Fighting for the Right to Dry

Susan Taylor, 55-year-old mother and part-time nurse, had just done something that people had been doing for decades: hang her clothes to dry. But with that, she became a renegade:

The regulations of the subdivision in which Ms. Taylor lives effectively prohibit outdoor clotheslines. In a move that has torn apart this otherwise tranquil community, the development's managers have threatened legal action. To the developer and many residents, clotheslines evoke the urban blight they sought to avoid by settling in the Oregon mountains.

"This bombards the senses," interior designer Joan Grundeman says of her neighbor's clothesline. "It can't possibly increase property values and make people think this is a nice neighborhood."

But Susan's fighting back - in fact, she's laying it all on the line:

Ms. Taylor and her supporters argue that clotheslines are one way to fight climate change, using the sun and wind instead of electricity. "Days like this, I can do multiple loads, and within two hours, it's done," said Ms. Taylor. "It smells good, and it feels different than when it comes out of the dryer."

The battle of Awbrey Butte is an unanticipated consequence of increasing environmental consciousness, pitting the burgeoning right-to-dry movement against community standards across the country.


Newest 5
Newest 5 Comments

Not hanging out the washing is insane. What had gotten into those fellas who ban hanging the washing out to dry? Have they forgotten that 1) to conserve energy, which means not to use unnecessary form of energy.. which means there is the natural source of energy, why use the dryer? 2) Before our technology became so advance, our ancestors dried their clothes out so what is the problem hanging the washing out? 3) If clothesline are so ugly, then i think the best solution is to ban people from wearing clothes at the first place so no clothes, no washing, and no washing means no washlines... Good Gracious, what is becoming of these ungrateful people who at the first place introduced this BAN ??????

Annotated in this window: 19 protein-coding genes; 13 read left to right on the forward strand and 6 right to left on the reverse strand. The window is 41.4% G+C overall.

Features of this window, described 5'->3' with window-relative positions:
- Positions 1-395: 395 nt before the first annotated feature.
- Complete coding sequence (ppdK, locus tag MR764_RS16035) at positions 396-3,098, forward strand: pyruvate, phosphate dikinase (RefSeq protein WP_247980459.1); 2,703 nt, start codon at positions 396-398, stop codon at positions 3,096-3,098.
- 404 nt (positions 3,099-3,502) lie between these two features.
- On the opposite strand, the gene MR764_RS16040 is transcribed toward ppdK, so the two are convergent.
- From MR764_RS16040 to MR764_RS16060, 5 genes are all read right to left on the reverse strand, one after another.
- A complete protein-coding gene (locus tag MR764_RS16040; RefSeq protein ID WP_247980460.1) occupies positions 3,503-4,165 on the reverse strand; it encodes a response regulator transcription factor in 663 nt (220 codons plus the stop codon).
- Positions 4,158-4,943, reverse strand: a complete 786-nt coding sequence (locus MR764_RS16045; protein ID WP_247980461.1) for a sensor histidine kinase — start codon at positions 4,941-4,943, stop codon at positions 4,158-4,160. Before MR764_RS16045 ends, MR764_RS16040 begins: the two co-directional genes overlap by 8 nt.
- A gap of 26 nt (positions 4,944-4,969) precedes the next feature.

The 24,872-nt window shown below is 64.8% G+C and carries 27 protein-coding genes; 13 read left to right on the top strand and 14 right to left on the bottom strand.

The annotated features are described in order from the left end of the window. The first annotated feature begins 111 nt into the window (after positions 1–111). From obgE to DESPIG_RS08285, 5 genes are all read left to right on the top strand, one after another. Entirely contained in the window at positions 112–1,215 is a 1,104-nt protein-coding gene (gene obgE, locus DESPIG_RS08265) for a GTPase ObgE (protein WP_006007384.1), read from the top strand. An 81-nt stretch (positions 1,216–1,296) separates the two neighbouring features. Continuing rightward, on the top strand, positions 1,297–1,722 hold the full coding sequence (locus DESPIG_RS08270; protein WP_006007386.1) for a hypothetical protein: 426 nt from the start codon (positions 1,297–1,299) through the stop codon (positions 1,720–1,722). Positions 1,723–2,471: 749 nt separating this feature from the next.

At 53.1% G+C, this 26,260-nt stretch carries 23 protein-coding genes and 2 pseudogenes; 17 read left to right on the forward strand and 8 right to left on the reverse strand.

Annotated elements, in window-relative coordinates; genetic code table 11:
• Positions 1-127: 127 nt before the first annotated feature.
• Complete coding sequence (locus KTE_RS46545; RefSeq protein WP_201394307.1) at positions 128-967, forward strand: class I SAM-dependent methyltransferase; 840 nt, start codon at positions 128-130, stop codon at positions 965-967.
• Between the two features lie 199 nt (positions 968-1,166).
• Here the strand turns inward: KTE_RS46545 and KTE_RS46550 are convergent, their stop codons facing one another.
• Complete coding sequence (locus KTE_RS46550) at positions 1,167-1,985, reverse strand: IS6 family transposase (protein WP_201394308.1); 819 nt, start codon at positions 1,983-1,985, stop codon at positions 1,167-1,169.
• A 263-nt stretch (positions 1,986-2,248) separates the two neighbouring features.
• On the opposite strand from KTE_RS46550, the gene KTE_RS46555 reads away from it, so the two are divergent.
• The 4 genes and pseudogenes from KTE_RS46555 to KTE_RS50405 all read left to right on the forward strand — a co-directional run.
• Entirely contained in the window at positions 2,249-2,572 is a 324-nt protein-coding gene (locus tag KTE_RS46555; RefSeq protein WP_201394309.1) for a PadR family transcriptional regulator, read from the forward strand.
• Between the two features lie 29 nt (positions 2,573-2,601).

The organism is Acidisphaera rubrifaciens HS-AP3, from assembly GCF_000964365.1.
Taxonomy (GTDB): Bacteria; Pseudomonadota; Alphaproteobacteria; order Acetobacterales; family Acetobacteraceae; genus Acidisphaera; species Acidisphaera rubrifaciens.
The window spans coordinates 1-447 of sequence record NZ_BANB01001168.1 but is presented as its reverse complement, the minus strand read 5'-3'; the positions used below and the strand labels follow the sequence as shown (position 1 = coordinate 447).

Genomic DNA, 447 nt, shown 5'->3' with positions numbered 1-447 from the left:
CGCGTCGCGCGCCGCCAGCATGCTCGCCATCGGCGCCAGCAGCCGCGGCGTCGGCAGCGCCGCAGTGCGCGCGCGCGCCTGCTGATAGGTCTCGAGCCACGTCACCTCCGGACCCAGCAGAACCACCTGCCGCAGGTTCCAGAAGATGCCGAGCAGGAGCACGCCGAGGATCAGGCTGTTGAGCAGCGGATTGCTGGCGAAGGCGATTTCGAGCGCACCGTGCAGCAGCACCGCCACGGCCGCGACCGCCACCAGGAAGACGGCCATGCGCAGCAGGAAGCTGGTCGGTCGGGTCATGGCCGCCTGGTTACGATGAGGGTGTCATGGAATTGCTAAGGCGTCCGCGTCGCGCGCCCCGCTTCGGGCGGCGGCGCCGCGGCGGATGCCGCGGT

Abusive comment hidden. (Show it anyway.)
I can...
They'd look smashing.
Gotta agree with may that interior designers come over all queezy when confronted with a line full of wooly's.Perhaps if the hanger learned to colour co-ordinate or make a feature out of her old socks or something....
Abusive comment hidden. (Show it anyway.)
Here in Northern Ireland, there is a very similar set of prohibitions, for many of those living in flats of developments. These include no music after 11pm, no hanging of mats or mattresses out of windows (It's hard enough to turn a mattress let alone schlep it halfway out a window) no pot plants in communal areas or on window sills and finally, no hanging of clothes. Mainly because it brings the area down.
Abusive comment hidden. (Show it anyway.)
Login to comment.

Email This Post to a Friend
"Fighting for the Right to Dry"

Separate multiple emails with a comma. Limit 5.


Success! Your email has been sent!

close window

This website uses cookies.

This website uses cookies to improve user experience. By using this website you consent to all cookies in accordance with our Privacy Policy.

I agree
Learn More